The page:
The Audit Bureau of Circulations is planning several steps to hold publishers more accountable for their paid circulation reports, including compiling and disclosing a list of audits that are running late and the reasons for the delay.
Speaking by phone Friday from Toronto, where the group is holding its annual meeting, Audit Bureau president Michael Lavery said the group’s goal in taking the new measures was to close the “expectations gap,” or the difference between what an audit can realistically provide in and what people expect it to.
“While an audit can never provide absolute assurance, we want to move as close to that end of the spectrum as possible,” Lavery said. “The relationship in the media industry [between publisher and advertiser] is built on trust and confidence. … If ABC can do its part to enhance that trust and confidence we’ll do it.”
Newspaper advertisers and investors have been concerned about revelations earlier this year that four newspapers overstated their circulation figures — Newsday of Long Island, N.Y., and the Spanish-language Hoy, both owned by Tribune Co.; the Chicago Sun-Times, owned by Hollinger International Inc.; and The Dallas Morning News, owned by Belo Corp. This week, Newsday announced it was cutting 100 jobs in a bid to contain costs.
The Securities and Exchange Commission has begun an informal survey of the newspaper industry to see whether the misstatements are representative of other problems in circulation reporting.
Several publishers have tightened their own internal controls on circulation in the wake of the misstatements — which resulted in censures from the Audit Bureau — and reported no additional problems beyond those already disclosed.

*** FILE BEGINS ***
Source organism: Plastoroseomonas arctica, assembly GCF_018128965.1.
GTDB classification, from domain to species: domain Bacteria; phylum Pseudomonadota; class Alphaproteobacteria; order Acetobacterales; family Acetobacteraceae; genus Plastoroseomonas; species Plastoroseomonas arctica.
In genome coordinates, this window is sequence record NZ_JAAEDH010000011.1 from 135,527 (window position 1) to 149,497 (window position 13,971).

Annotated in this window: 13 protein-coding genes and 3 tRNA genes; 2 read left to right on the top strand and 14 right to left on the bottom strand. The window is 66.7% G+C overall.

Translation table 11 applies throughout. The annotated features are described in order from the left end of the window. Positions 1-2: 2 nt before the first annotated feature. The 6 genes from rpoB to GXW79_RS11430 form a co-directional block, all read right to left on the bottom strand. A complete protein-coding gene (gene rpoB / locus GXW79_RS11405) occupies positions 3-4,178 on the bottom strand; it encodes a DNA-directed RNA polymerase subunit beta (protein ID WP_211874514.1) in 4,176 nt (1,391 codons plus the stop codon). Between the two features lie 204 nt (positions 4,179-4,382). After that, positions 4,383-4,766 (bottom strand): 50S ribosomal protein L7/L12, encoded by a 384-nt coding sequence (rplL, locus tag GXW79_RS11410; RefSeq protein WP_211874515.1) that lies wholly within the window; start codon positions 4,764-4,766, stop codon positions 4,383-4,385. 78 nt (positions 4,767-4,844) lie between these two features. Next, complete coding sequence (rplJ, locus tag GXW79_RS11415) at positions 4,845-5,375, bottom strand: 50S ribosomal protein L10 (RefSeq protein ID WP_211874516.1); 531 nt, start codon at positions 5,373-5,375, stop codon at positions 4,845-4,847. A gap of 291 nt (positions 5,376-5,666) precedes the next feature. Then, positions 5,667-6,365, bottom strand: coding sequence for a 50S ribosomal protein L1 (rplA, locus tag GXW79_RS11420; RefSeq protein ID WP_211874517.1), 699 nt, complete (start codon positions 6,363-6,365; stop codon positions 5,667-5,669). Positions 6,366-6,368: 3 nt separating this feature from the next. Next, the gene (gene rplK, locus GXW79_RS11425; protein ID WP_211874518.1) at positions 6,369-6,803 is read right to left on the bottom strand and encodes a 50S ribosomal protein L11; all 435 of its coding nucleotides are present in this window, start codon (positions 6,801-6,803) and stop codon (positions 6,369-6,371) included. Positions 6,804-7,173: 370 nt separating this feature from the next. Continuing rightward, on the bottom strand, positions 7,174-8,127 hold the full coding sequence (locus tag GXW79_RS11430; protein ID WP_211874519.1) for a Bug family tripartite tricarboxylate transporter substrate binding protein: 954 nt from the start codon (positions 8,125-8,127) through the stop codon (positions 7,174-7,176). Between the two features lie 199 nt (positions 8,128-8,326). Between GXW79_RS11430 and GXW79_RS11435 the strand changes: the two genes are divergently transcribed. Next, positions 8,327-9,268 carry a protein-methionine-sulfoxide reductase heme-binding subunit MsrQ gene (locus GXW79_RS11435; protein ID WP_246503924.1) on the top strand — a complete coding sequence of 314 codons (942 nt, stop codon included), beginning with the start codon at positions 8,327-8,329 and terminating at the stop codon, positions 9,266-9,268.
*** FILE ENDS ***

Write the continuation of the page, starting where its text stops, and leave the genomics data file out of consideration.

Lavery said there was broad support among the Audit Bureau’s membership for efforts to increase transparency in circulation reporting. Those steps include narrowing the definition of “third party” sales, or papers that are distributed to readers but paid for by another party such as an advertiser.
The group also plans to increase record-keeping requirements on sales such as those made through street hawkers, allowing the Audit Bureau to make unannounced audits of the sales, and confirming directly with retailers the amounts of their newspaper sales.
The use of random calls to actual subscribers to confirm that they are, in fact, paying for and receiving the newspapers will also be broadened to all audits conducted by the bureau. That technique had been used previously on a smaller scale.
All this will require more staff at the Schaumburg, Ill.-based Audit Bureau. Lavery said he expects an increase of up to 15 percent in the group’s staff of 120 auditors.
Lavery said he was optimistic that the steps would lead to greater confidence in circulation figures, which are used to help set advertising rates. Noting that audit process uncovered problems at newspapers this year, Lavery said: “We feel strongly that the audit works.”